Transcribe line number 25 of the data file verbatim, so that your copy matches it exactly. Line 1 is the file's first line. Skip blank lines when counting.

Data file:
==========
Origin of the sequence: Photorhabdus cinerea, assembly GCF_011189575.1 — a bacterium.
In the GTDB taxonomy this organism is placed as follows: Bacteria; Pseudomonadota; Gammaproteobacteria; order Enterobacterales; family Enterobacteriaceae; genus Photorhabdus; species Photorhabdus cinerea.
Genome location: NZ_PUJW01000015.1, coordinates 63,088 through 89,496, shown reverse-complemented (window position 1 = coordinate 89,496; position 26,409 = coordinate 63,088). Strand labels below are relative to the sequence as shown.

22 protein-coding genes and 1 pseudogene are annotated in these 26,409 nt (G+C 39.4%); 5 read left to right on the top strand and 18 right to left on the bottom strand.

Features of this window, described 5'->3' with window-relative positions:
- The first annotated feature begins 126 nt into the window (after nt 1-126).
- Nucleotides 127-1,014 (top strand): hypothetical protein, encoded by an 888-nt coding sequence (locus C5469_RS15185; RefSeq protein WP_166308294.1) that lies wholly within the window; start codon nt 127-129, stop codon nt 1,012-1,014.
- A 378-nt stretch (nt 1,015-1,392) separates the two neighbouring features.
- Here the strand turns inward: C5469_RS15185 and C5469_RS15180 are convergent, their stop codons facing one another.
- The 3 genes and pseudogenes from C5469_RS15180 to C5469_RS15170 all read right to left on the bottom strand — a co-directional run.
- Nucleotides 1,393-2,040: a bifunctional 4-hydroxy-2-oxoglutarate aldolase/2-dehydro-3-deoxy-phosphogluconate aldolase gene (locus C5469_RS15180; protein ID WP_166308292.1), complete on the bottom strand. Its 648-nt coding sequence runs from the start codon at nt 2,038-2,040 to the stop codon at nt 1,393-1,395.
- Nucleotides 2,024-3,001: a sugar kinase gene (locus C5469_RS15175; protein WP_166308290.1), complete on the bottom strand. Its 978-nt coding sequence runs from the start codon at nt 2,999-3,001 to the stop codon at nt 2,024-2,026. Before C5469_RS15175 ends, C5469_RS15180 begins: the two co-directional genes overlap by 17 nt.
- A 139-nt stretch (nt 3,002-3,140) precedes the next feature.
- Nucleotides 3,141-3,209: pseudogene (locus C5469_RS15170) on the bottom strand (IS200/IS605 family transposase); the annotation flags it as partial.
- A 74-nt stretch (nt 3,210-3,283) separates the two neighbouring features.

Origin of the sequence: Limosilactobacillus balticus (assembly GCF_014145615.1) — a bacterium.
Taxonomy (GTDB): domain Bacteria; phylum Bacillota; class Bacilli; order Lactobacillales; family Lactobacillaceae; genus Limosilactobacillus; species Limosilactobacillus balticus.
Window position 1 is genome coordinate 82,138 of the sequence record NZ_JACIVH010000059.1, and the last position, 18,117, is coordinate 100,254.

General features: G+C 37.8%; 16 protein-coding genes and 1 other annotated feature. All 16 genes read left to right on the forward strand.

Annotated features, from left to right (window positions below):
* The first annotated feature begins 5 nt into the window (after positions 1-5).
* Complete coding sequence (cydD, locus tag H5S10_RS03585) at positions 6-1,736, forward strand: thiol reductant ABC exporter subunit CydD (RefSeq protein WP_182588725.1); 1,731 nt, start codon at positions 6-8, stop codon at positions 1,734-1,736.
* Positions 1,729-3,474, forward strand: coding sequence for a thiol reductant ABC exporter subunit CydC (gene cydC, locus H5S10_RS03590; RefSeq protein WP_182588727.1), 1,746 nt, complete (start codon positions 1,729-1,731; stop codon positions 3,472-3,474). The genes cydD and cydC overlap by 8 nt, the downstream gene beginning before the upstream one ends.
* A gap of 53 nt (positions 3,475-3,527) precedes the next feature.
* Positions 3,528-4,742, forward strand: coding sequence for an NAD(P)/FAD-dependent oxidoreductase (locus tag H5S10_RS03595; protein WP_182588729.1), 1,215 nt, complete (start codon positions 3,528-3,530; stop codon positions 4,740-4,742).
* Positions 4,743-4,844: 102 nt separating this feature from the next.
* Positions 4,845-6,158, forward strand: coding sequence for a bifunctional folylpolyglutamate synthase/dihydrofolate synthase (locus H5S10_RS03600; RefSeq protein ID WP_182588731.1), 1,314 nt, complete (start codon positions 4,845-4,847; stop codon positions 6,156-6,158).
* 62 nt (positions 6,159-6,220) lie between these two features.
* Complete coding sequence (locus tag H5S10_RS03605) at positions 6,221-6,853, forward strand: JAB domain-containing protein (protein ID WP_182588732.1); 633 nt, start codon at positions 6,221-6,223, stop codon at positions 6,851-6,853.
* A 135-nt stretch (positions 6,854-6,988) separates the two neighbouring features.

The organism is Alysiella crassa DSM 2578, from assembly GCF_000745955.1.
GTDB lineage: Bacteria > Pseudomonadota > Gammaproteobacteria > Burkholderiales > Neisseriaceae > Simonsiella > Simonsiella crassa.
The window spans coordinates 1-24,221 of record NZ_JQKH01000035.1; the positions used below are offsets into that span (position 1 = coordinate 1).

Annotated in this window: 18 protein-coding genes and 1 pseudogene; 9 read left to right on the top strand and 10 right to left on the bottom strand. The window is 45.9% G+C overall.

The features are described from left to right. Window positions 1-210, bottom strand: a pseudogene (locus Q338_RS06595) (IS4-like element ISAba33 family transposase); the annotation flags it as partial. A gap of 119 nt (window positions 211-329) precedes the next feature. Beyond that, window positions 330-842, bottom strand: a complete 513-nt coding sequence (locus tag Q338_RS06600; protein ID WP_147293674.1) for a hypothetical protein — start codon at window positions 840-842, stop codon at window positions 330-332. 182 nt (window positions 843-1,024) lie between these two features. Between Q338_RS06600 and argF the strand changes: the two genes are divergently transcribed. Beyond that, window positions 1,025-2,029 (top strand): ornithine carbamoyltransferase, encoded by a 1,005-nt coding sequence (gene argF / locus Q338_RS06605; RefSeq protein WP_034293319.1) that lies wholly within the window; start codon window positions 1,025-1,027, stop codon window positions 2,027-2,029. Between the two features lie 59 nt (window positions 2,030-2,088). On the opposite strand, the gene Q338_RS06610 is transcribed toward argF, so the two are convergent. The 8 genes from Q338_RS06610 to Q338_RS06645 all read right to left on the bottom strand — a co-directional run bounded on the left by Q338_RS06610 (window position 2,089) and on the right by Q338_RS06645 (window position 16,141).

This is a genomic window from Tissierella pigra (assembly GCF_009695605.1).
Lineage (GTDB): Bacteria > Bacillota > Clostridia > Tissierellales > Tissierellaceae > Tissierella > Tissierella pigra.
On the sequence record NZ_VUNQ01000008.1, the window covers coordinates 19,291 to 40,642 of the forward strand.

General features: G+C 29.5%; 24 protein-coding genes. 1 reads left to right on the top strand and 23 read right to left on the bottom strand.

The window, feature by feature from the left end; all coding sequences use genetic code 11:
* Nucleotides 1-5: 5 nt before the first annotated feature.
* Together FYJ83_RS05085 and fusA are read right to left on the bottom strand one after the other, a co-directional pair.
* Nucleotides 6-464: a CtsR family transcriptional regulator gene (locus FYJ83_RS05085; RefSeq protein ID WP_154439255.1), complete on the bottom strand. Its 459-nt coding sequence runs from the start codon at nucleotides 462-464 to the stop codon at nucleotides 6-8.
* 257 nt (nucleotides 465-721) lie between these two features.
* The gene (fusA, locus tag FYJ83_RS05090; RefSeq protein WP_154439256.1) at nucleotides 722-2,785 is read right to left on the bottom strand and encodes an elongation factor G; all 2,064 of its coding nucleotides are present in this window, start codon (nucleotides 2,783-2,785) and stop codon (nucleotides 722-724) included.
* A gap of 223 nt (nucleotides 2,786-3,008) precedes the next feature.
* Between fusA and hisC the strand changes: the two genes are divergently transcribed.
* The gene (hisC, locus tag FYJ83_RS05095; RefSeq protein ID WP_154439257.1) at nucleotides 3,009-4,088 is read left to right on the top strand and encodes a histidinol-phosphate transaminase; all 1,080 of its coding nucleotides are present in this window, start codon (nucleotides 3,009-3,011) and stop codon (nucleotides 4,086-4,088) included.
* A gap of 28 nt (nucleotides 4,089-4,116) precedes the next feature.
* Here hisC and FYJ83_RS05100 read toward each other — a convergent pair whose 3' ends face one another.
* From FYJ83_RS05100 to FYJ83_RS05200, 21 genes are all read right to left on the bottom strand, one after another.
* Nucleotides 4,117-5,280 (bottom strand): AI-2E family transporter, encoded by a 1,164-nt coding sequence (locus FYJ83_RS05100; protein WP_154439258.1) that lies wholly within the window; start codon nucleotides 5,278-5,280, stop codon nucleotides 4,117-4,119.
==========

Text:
* Positions 3,528-4,742, forward strand: coding sequence for an NAD(P)/FAD-dependent oxidoreductase (locus tag H5S10_RS03595; protein WP_182588729.1), 1,215 nt, complete (start codon positions 3,528-3,530; stop codon positions 4,740-4,742).